• Imprisonment Continue reading

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Canada and the First World War

On the occasion of the centenary of the end of World War I, TML Weekly has been producing an excellent series of informative Supplements on the war and related matters of concern. This is the second in the series. Click for No. 1 (How the First World War Out); No. 2 (Canada and the First World War); No. 3 (British Movement of Conscientious Objectors); No. 4 (Contributions and Slaughter of Colonial Peoples in World War I);  No. 5 (Steadfast Opposition to the Betrayal of the Workers’ Movement); No. 6 (Poems on the Occasion of the Centenary of the End of World War I – Moments of Quiet Reflection.

Conscription
• Opposition to Conscription in Canada and Quebec
• The Case of Ginger Goodwin
• Recruitment of Indigenous Peoples
• Black Construction Battalion

Internment
• The War Measures Act and Internment of Canadians

Independent Labour Politics
• Registration, Conscription, and Independent Labour Politics, 1916-1917 – Martin Robin Continue reading

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How the First World War broke out

CentenaryWWI-GraphicNoSlogansGrey2

– On the occasion of the centenary of the end of World War I, we are featuring a series of articles on the war and related matters of concern. This article is from the book Thus Wars Are Made by Albert Norden  – Continue reading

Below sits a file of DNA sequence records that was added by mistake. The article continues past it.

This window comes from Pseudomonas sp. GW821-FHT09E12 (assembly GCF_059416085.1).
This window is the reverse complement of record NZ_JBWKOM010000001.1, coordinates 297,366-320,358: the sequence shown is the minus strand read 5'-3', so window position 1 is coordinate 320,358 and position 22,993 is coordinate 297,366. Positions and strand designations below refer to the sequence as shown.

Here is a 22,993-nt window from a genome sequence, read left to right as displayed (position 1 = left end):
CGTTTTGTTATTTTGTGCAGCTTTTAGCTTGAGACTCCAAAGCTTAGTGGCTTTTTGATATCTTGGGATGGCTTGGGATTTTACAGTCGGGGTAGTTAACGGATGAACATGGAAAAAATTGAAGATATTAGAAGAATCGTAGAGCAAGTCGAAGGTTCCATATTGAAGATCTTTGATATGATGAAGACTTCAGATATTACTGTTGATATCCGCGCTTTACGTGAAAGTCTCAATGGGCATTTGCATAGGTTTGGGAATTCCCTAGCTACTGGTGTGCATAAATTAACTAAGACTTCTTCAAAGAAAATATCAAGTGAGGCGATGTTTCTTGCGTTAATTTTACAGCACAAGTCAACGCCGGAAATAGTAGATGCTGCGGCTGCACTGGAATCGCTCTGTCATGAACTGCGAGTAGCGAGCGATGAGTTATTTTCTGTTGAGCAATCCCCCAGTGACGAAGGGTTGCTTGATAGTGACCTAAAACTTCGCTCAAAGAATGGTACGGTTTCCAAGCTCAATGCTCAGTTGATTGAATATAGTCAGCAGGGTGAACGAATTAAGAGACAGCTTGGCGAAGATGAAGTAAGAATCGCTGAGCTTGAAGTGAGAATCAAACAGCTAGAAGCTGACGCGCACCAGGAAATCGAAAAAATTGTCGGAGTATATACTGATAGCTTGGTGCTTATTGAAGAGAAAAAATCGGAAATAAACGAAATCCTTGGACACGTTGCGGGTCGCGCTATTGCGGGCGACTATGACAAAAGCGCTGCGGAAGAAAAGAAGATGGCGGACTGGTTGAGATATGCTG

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How did World War I actually end?

English journalist PAUL MASON* poses the question, as it is being totally ignored amidst the often revisionist and pro-war centenary commemorations, part of the all-round falsification of history.

– On the occasion of the centenary of the end of World War I, we are featuring a series of articles on the war and related matters of concern. This article was originally published on this blog on November 14, 2014. –

world war 1 beastQuiz question: why did the first world war end? We are witnessing commemorations in which the human preference for restraint and dignity will be under pressure from the televisual tendency for wittering on without knowledge or feeling.

So one crucial piece of knowledge should be, for schoolchildren and for TV presenters alike: how and why did it actually end? Continue reading

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World War I: The resistance to conscription in Winnipeg

– On the occasion of the centenary of the end of World War I, we are featuring a series of articles on the war and related matters of concern. This article was originally published on this blog inn 2014. –

By JIM BLANCHARD*

world war 1 beastIt is well known that the adoption of conscription in Canada during the First World War was very unpopular in Quebec. Although many Quebecois volunteered to serve in the army in the first years of the war, large numbers of French Canadians disagreed with sending troops overseas when the country did not seem to be threatened.

What is less known is the fact that Canadians in the rest of the country also opposed conscription.  Winnipeg was no exception and there was a good deal of resistance in the city. Continue reading